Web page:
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      Bacterial Biofilm Eradication Agents: A Current Review

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          Abstract

          Most free-living bacteria can attach to surfaces and aggregate to grow into multicellular communities encased in extracellular polymeric substances called biofilms. Biofilms are recalcitrant to antibiotic therapy and a major cause of persistent and recurrent infections by clinically important pathogens worldwide (e.g., Pseudomonas aeruginosa, Escherichia coli, and Staphylococcus aureus). Currently, most biofilm remediation strategies involve the development of biofilm-inhibition agents, aimed at preventing the early stages of biofilm formation, or biofilm-dispersal agents, aimed at disrupting the biofilm cell community. While both strategies offer some clinical promise, neither represents a direct treatment and eradication strategy for established biofilms. Consequently, the discovery and development of biofilm eradication agents as comprehensive, stand-alone biofilm treatment options has become a fundamental area of research. Here we review our current understanding of biofilm antibiotic tolerance mechanisms and provide an overview of biofilm remediation strategies, focusing primarily on the most promising biofilm eradication agents and approaches. Many of these offer exciting prospects for the future of biofilm therapeutics for a large number of infections that are currently refractory to conventional antibiotics.

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          Most cited references130

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          Riddle of biofilm resistance.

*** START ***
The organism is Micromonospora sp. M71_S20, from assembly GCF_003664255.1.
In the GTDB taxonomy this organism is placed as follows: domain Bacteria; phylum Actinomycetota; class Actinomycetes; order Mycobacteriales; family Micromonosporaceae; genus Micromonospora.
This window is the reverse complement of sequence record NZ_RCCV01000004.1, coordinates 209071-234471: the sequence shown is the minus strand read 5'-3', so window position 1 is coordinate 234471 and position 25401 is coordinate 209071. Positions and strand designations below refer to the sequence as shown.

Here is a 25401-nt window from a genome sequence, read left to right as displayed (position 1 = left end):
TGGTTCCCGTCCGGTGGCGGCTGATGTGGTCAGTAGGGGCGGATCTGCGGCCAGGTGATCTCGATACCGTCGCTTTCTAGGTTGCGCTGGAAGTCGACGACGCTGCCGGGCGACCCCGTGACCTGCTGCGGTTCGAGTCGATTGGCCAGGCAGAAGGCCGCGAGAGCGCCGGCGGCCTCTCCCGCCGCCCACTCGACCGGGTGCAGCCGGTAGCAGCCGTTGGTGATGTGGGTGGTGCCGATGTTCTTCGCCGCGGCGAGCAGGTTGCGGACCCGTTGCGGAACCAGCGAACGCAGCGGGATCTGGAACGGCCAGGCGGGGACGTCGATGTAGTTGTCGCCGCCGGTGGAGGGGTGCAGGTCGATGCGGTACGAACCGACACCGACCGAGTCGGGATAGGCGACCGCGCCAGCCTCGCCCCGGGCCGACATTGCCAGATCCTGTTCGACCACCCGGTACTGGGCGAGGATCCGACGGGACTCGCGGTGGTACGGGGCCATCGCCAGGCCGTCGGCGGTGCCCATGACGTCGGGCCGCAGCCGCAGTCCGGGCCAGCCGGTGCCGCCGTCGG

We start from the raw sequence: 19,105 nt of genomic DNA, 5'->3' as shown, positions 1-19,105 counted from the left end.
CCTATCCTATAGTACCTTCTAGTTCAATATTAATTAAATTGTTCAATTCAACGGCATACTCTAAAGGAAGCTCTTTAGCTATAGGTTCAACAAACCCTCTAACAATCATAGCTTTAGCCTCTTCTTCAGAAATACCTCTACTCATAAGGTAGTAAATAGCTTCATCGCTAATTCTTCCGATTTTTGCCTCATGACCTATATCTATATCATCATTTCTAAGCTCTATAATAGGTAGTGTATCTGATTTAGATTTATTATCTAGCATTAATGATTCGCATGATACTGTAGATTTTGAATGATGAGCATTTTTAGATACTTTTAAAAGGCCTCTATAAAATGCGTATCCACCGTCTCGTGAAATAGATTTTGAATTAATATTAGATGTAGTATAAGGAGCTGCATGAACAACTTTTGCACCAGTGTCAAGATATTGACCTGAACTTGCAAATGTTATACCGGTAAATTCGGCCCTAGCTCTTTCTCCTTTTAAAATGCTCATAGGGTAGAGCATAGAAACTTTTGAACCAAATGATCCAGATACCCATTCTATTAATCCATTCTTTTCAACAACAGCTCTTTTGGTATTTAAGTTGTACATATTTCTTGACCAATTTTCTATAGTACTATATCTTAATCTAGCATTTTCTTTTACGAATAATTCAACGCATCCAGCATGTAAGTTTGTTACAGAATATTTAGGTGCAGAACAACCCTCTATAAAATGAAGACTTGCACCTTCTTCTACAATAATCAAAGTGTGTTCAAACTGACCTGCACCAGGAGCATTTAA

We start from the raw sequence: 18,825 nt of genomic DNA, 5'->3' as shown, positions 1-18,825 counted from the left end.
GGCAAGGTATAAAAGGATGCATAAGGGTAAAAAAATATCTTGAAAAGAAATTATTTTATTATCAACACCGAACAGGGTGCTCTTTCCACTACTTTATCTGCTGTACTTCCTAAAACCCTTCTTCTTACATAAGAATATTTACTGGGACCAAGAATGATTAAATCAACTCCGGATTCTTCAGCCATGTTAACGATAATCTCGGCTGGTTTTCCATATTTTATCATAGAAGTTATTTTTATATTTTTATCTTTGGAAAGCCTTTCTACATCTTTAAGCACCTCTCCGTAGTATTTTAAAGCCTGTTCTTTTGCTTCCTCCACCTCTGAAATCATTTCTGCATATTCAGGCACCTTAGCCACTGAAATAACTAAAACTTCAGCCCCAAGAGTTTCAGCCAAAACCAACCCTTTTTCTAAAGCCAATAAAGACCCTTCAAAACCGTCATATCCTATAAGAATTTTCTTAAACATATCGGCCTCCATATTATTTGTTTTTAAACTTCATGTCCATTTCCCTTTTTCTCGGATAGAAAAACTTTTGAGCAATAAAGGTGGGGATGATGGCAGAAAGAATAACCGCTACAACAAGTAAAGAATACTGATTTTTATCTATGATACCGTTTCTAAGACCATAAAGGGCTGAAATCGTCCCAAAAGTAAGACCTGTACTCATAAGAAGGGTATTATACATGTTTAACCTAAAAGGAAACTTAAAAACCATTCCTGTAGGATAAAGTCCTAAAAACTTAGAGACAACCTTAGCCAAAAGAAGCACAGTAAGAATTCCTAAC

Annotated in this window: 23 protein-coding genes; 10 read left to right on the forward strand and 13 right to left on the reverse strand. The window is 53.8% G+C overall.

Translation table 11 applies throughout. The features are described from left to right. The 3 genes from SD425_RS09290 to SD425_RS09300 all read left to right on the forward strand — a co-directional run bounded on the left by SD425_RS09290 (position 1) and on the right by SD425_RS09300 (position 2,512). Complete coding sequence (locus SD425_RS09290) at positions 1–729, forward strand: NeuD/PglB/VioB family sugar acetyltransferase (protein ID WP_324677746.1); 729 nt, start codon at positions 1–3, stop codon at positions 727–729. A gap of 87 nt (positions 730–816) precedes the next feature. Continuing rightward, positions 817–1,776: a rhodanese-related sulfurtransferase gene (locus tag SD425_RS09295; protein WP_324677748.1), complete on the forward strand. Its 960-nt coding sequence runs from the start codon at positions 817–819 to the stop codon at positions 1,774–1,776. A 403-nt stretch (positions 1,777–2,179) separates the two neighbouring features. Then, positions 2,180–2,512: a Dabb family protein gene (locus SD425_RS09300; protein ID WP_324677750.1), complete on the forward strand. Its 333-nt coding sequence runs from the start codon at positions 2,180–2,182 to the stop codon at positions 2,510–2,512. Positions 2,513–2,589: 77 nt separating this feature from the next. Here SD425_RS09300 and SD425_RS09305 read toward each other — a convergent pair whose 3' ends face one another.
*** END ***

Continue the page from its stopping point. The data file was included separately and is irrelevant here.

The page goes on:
K. Lewis (2001)
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            Biofilms in chronic wounds.

            Chronic wounds including diabetic foot ulcers, pressure ulcers, and venous leg ulcers are a worldwide health problem. It has been speculated that bacteria colonizing chronic wounds exist as highly persistent biofilm communities. This research examined chronic and acute wounds for biofilms and characterized microorganisms inhabiting these wounds. Chronic wound specimens were obtained from 77 subjects and acute wound specimens were obtained from 16 subjects. Culture data were collected using standard clinical techniques. Light and scanning electron microscopy techniques were used to analyze 50 of the chronic wound specimens and the 16 acute wound specimens. Molecular analyses were performed on the remaining 27 chronic wound specimens using denaturing gradient gel electrophoresis and sequence analysis. Of the 50 chronic wound specimens evaluated by microscopy, 30 were characterized as containing biofilm (60%), whereas only one of the 16 acute wound specimens was characterized as containing biofilm (6%). This was a statistically significant difference (p<0.001). Molecular analyses of chronic wound specimens revealed diverse polymicrobial communities and the presence of bacteria, including strictly anaerobic bacteria, not revealed by culture. Bacterial biofilm prevalence in specimens from chronic wounds relative to acute wounds observed in this study provides evidence that biofilms may be abundant in chronic wounds.